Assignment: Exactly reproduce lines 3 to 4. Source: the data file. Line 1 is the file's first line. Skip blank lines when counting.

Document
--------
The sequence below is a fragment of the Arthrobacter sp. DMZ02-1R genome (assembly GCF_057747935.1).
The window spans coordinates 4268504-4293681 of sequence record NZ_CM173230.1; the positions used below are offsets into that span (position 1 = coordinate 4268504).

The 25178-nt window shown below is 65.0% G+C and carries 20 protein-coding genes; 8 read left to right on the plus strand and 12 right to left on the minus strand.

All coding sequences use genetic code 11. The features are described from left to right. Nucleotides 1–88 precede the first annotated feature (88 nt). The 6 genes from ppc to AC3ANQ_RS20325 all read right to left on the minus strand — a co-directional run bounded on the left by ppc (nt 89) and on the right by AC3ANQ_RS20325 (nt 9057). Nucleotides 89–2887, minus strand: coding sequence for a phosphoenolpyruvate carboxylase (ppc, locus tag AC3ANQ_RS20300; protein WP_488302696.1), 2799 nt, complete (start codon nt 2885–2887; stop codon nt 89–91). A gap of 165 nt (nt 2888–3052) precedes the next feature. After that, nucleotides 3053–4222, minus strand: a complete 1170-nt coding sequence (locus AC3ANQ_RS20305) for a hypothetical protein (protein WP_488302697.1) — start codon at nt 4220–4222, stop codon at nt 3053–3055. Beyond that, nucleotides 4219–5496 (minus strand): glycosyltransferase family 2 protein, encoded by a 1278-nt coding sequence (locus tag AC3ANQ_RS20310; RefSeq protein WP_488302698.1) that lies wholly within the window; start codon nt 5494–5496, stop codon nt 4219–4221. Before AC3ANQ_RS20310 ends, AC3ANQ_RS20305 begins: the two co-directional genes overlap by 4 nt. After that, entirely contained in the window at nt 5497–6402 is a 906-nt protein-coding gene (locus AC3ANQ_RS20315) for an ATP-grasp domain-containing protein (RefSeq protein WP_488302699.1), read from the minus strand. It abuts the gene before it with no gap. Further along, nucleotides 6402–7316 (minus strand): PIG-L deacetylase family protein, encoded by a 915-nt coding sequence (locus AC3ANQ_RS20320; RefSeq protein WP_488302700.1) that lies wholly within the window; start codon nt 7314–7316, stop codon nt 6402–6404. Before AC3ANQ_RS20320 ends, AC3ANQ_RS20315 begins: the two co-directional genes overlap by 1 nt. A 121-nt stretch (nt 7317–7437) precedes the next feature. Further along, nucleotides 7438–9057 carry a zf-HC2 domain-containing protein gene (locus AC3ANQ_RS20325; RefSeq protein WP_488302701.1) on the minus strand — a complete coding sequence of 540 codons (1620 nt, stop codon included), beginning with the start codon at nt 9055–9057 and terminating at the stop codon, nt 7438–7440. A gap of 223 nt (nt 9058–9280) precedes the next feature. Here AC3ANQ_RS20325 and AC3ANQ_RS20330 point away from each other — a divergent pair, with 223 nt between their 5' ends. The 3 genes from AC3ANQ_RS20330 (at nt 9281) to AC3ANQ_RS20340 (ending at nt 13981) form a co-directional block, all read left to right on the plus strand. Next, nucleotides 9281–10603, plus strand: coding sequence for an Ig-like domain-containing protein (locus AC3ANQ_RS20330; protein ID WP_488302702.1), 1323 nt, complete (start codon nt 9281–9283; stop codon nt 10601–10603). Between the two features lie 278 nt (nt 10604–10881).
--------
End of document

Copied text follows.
The 25178-nt window shown below is 65.0% G+C and carries 20 protein-coding genes; 8 read left to right on the plus strand and 12 right to left on the minus strand.

All coding sequences use genetic code 11. The features are described from left to right. Nucleotides 1–88 precede the first annotated feature (88 nt). The 6 genes from ppc to AC3ANQ_RS20325 all read right to left on the minus strand — a co-directional run bounded on the left by ppc (nt 89) and on the right by AC3ANQ_RS20325 (nt 9057). Nucleotides 89–2887, minus strand: coding sequence for a phosphoenolpyruvate carboxylase (ppc, locus tag AC3ANQ_RS20300; protein WP_488302696.1), 2799 nt, complete (start codon nt 2885–2887; stop codon nt 89–91). A gap of 165 nt (nt 2888–3052) precedes the next feature. After that, nucleotides 3053–4222, minus strand: a complete 1170-nt coding sequence (locus AC3ANQ_RS20305) for a hypothetical protein (protein WP_488302697.1) — start codon at nt 4220–4222, stop codon at nt 3053–3055. Beyond that, nucleotides 4219–5496 (minus strand): glycosyltransferase family 2 protein, encoded by a 1278-nt coding sequence (locus tag AC3ANQ_RS20310; RefSeq protein WP_488302698.1) that lies wholly within the window; start codon nt 5494–5496, stop codon nt 4219–4221. Before AC3ANQ_RS20310 ends, AC3ANQ_RS20305 begins: the two co-directional genes overlap by 4 nt. After that, entirely contained in the window at nt 5497–6402 is a 906-nt protein-coding gene (locus AC3ANQ_RS20315) for an ATP-grasp domain-containing protein (RefSeq protein WP_488302699.1), read from the minus strand. It abuts the gene before it with no gap. Further along, nucleotides 6402–7316 (minus strand): PIG-L deacetylase family protein, encoded by a 915-nt coding sequence (locus AC3ANQ_RS20320; RefSeq protein WP_488302700.1) that lies wholly within the window; start codon nt 7314–7316, stop codon nt 6402–6404. Before AC3ANQ_RS20320 ends, AC3ANQ_RS20315 begins: the two co-directional genes overlap by 1 nt. A 121-nt stretch (nt 7317–7437) precedes the next feature. Further along, nucleotides 7438–9057 carry a zf-HC2 domain-containing protein gene (locus AC3ANQ_RS20325; RefSeq protein WP_488302701.1) on the minus strand — a complete coding sequence of 540 codons (1620 nt, stop codon included), beginning with the start codon at nt 9055–9057 and terminating at the stop codon, nt 7438–7440. A gap of 223 nt (nt 9058–9280) precedes the next feature. Here AC3ANQ_RS20325 and AC3ANQ_RS20330 point away from each other — a divergent pair, with 223 nt between their 5' ends. The 3 genes from AC3ANQ_RS20330 (at nt 9281) to AC3ANQ_RS20340 (ending at nt 13981) form a co-directional block, all read left to right on the plus strand. Next, nucleotides 9281–10603, plus strand: coding sequence for an Ig-like domain-containing protein (locus AC3ANQ_RS20330; protein ID WP_488302702.1), 1323 nt, complete (start codon nt 9281–9283; stop codon nt 10601–10603). Between the two features lie 278 nt (nt 10604–10881).